Looking at Cells

11/09/2010 § Leave a comment

Having finished the first unit (Biochemistry), our class immediately started our next unit, which is Cell Organization. For this unit, our essay question relates a cell’s structure to its function: Within the context of cellular structure and function, describe and explain how form relates to function. In terms of what we’ll learn this unit, we’ll have to describe how something’s structure tells us something about what it does. To state a very tentative and vague example; if we look at the cells of heart organ, we should be able to tell that the cell helps the heart in some way by its structure.

Or something like that.

I’m pretty sure that that’s the idea of the essay question for this unit but I can’t be sure. We’ve only started the lesson of Looking at Cells and nothing much else.

We (scientists, students and teachers) look at cells through magnificent instruments called microscopes. This is basically what we learned about through-out the entire class. The history of microscopes start somewhere during the middle of the 17th century (circa 1650s). The people of the time discovered that if they curved a piece of glass and looked through that curved piece of glass, they would find that what they were looking at was magnified. Maybe the specimen wasn’t magnified as much as specimens are magnified today but they could see the object much larger than it is in reality. Robert Hooke was the first to look at a cork under the light of a flame (since there was no electricity back then). By the time the 19th century arrived, microscopes got much better and scientists could actually see all the cells that make up organ and organisms.

Then the class learned that there are two kinds of microscopes used today: light and electron microscopes.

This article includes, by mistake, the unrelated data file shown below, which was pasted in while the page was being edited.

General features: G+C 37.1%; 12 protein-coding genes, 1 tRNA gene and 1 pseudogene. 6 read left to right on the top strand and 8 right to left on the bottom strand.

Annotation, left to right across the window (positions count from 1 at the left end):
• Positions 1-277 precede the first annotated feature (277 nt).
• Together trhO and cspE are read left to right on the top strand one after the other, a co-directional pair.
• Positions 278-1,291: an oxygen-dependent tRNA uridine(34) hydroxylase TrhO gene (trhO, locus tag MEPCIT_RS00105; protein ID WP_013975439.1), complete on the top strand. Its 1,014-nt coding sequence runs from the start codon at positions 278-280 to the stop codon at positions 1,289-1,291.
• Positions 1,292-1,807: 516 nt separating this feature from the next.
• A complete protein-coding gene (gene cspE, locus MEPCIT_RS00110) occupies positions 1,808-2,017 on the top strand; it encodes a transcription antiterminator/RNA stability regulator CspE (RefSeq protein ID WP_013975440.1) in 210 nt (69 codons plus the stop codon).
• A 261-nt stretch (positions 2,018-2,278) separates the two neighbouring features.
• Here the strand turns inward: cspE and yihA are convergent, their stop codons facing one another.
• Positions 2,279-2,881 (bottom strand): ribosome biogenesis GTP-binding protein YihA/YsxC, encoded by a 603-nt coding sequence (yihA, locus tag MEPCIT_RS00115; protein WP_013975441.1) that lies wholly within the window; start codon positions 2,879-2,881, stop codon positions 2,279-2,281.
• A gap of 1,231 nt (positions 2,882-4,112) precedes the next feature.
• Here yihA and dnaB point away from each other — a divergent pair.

Light microscopes and electron microscopes have their separate advantages and disadvantages. For example, light microscopes have something of a greater advantage because they show the specimens in color. With color, scientists (or students, in our case) have a factor or characteristic to add to their observations and sometimes, color is very important in a study. Plus, experiments where color is involved help greatly, too.

Light microscopes are also much cheaper than electron microscopes and are easy to move around; they’re portable. Light microscopes also magnify up to 2000x and resolve to 200nm. They also have a bigger field view and can observe living organisms. In observing living organisms (as we witnessed in our most recent lab experiment), we can watch their behavior and make note of what the organisms do every day.

Ayushi then asked after Mr. Ferguson pointed out all of the advantages of a light microscope: “Then what’s the point of buying an electron microscope when light microscopes are so good?” Actually, electron microscopes also have their advantages. Although they’re incredibly large, barely portable and hugely expensive, (not to mention that they don’t even show the organisms alive nor in color), these microscopes can magnify a specimen up to 200,000x and can resolve the image to 1nm, meaning the observer will be seeing the specimen very clearly. If the resolution is not very good, then it is low and things will look as if they’re attached. But if they’re resolution is high, like in an electron microscope, then things will look separate, as they’re supposed to and an observer will see light between each specimen.

Although I’m not very solid with this part of the lecture, light waves, which are about 400-700 nanometers in size/length (depending on how powerful the light wave is, I think), are too big to flow through some specimen, so the electron microscope instead uses electrons (which use electricity) to bounce off the metal-covered-specimen and give off shapes and the general outline of the specimen. All in all, this process works so well that it’s as if a scientist is looking at a magnified specimen perfectly.

There are also 3D versions of the electron microscope, which is the SEM (scanning electron microscope), and the specimen is tilted so that an observer would be able to see all parts of the specimen, even if it’s dead.

So, basically, right now we’ve only been introduced to the entire unit but I’m sure that in a while, I’ll be able to make more connections for our essay question: How does form relate to function? (basically).

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